Burdensome Prophecies
Malachi 1:1
The burden of the word of the LORD to Israel by Malachi.

The burden of the Lord to Israel by Malachi. Much of the work of the Old Testament prophets involved a serious strain on feeling, and may appropriately be figured as a "burden" which they were called to bear. A very large proportion of it consists of denunciations, declarations of swiftly coming and overwhelming Divine judgments. Those prophets were, in fact, raised up to meet a condition of society and national life of which God disapproved, and by which God was dishonoured. It should never be forgotten that the prophets belong to the Israelite my, and that was not God's ideal of government for his people. It brought and perils the significance of which the prophets were to declare. Malachi's is the last prophet voice of the Old Testament times. After him a great prophetic silence fell on the land. No direct utterance came from God for some three hundred years, until John the Baptist appeared. Nothing is certainly known concerning this Prophet Malachi. He is, indeed, only a name, and our interest lies entirely in his message. His name means, "The Messenger of Jehovah," and it calls us to attend to the message rather than to the speaker. We do know something of the times in which he lived, and we can understand what would be the burden of a Jehovah prophet at such a time. After Nehemiah had been working for some twelve years at the moral reformation of the people of Jersualem and Judea, he was recalled to Persia; and immediately on his departure the old evils which he had stoutly resisted came back like a food. In spite of the presence of Ezra in Jerusalem, it was seen that a reformation enforced by the civil power, rather than as the fruit of individual conviction, had no permanent vitality. When Nehemiah's back was turned, "the tithes due to the temple, the Levites, and the priests were not delivered, and the greatest distress was thus caused to all those who depended on them for maintenance. The choristers, the guards of the gates, and the ordinary Levites alike, were compelled to go back to their homes, and cultivate their fields for a living. Public worship was thus interrupted, and the temple, forsaken by its ministers, was neglected by the people. Nor was the refusal to pay tithes the only sign of an altered spirit. The sabbath was profaned, both in town and country, wine presses were busy in its sacred hours, and the roads and fields were dotted with the workers taking sheaves to the barn on their heavily laden asses. Jerusalem itself was disturbed by a sabbath fair, to which loads of wine, grapes, figs, and much else were carried in during sacred hours. After all the professed zeal to put an end to mixed marriages, things were rapidly drifting to almost a worse condition than of old. The very priests had rapidly lost their high tone. Their irreverence, indifference, and worldliness shocked the thoughtful. Everything that Ezra and Nehemiah had effected was well nigh undone." The Prophet Malachi had the "burden" laid upon him of recalling both priests and people to their duties. And this he did partly by vigorous denunciations of surrounding evils, and partly by anticipations of the times of Messiah. The Coming One would surely prove to be a stern Rebuker of national sin.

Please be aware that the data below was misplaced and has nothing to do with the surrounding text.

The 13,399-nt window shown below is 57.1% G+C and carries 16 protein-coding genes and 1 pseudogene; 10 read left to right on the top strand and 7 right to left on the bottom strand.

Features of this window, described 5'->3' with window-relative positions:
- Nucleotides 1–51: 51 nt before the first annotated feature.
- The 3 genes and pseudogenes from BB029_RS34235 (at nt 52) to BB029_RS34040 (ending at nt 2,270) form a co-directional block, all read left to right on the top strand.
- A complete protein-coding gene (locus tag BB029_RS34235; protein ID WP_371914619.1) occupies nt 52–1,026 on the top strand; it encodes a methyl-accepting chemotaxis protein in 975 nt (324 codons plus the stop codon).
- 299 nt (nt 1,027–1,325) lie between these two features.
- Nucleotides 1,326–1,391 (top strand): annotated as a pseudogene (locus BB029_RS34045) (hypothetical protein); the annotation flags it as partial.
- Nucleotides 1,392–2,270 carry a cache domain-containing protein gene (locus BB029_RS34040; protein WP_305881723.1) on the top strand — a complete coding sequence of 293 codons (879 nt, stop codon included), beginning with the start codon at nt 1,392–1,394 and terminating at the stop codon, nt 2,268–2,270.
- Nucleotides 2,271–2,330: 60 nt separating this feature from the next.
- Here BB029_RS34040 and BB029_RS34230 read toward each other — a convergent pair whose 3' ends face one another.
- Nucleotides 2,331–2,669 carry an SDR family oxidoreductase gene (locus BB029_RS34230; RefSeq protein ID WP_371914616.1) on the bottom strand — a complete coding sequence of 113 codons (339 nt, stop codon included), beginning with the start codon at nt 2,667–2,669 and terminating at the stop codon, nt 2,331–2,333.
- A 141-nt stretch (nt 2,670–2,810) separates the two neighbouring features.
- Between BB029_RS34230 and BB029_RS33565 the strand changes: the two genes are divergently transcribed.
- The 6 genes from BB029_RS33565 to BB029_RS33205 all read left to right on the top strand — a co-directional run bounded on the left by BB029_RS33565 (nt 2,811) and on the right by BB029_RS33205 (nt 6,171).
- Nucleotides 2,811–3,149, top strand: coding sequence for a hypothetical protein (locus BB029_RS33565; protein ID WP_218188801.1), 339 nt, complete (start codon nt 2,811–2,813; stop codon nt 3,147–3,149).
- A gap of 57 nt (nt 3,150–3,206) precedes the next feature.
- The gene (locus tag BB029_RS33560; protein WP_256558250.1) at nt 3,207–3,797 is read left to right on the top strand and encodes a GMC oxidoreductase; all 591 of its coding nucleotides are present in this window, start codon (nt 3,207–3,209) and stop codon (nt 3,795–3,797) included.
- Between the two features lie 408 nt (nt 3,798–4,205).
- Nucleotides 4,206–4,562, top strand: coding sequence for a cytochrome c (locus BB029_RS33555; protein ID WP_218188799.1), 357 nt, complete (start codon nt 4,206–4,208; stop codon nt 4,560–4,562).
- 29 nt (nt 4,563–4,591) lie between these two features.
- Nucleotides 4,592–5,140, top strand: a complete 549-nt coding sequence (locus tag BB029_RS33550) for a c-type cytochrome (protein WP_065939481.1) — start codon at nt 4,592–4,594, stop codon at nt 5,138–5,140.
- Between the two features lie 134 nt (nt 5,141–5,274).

I. THE PROPHET'S MESSAGE WAS A BURDEN TO HIMSELF. Denunciations of wrong doing and wrong doers lose their true force when those who utter them enjoy their work. Then they put into them a bitter tone, which makes them ungod-like messages. Stern things have still to be spoken for God, but they must be spoken with pathos in the tone, and tears ready to start. No man can deliver a message of judgment aright, unless he feels it to be a burden.

II. THE PROPHET'S MESSAGE SHOULD BE A BURDEN TO THOSE ADDRESSED. A burden of holy concern. It should set them upon grave self-searching. It should burden them with anxiety about their sins, and with earnest efforts to put sin away. If it was not taken as a burden in that sense, it would become a burden as bringing upon them full, unrelieved, Divine judgments.

III. THE PROPHET'S MESSAGE MAY BE THOUGHT OF AS A BURDEN TO GOD. "Judgment is his strange work;" "In all their affliction he was afflicted;" "Have I any pleasure in the death of the wicked?" We are permitted to think that it troubles God to punish his people. He is burdened by the messages which our sin compels him to send. - R.T.

Parallel Verses
KJV: The burden of the word of the LORD to Israel by Malachi.

WEB: An oracle: the word of Yahweh to Israel by Malachi.

A Divine Burden
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